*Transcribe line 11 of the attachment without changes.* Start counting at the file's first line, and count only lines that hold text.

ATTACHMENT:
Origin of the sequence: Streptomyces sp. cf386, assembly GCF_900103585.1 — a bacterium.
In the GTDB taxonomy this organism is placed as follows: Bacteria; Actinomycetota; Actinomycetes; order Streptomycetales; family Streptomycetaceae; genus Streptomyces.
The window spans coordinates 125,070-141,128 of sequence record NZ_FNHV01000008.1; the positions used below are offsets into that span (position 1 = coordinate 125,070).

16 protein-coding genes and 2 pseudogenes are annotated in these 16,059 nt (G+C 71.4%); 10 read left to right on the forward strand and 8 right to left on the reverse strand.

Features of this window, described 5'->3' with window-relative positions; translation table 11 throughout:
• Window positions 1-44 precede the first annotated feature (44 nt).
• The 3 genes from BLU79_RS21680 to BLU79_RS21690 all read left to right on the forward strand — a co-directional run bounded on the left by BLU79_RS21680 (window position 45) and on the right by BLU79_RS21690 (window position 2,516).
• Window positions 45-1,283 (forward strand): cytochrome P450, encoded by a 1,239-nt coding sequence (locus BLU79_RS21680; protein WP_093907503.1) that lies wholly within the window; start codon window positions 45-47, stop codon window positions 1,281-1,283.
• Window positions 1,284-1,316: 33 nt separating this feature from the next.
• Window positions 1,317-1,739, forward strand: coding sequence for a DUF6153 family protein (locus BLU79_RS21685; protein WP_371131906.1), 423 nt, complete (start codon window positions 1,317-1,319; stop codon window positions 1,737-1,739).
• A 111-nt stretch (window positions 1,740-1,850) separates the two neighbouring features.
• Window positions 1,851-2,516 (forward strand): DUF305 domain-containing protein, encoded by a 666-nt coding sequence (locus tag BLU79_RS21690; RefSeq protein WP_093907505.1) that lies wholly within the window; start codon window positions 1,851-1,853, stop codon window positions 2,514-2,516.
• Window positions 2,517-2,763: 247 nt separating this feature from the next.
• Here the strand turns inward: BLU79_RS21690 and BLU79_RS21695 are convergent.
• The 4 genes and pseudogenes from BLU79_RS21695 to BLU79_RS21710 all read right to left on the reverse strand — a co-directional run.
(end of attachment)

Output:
• A 111-nt stretch (window positions 1,740-1,850) separates the two neighbouring features.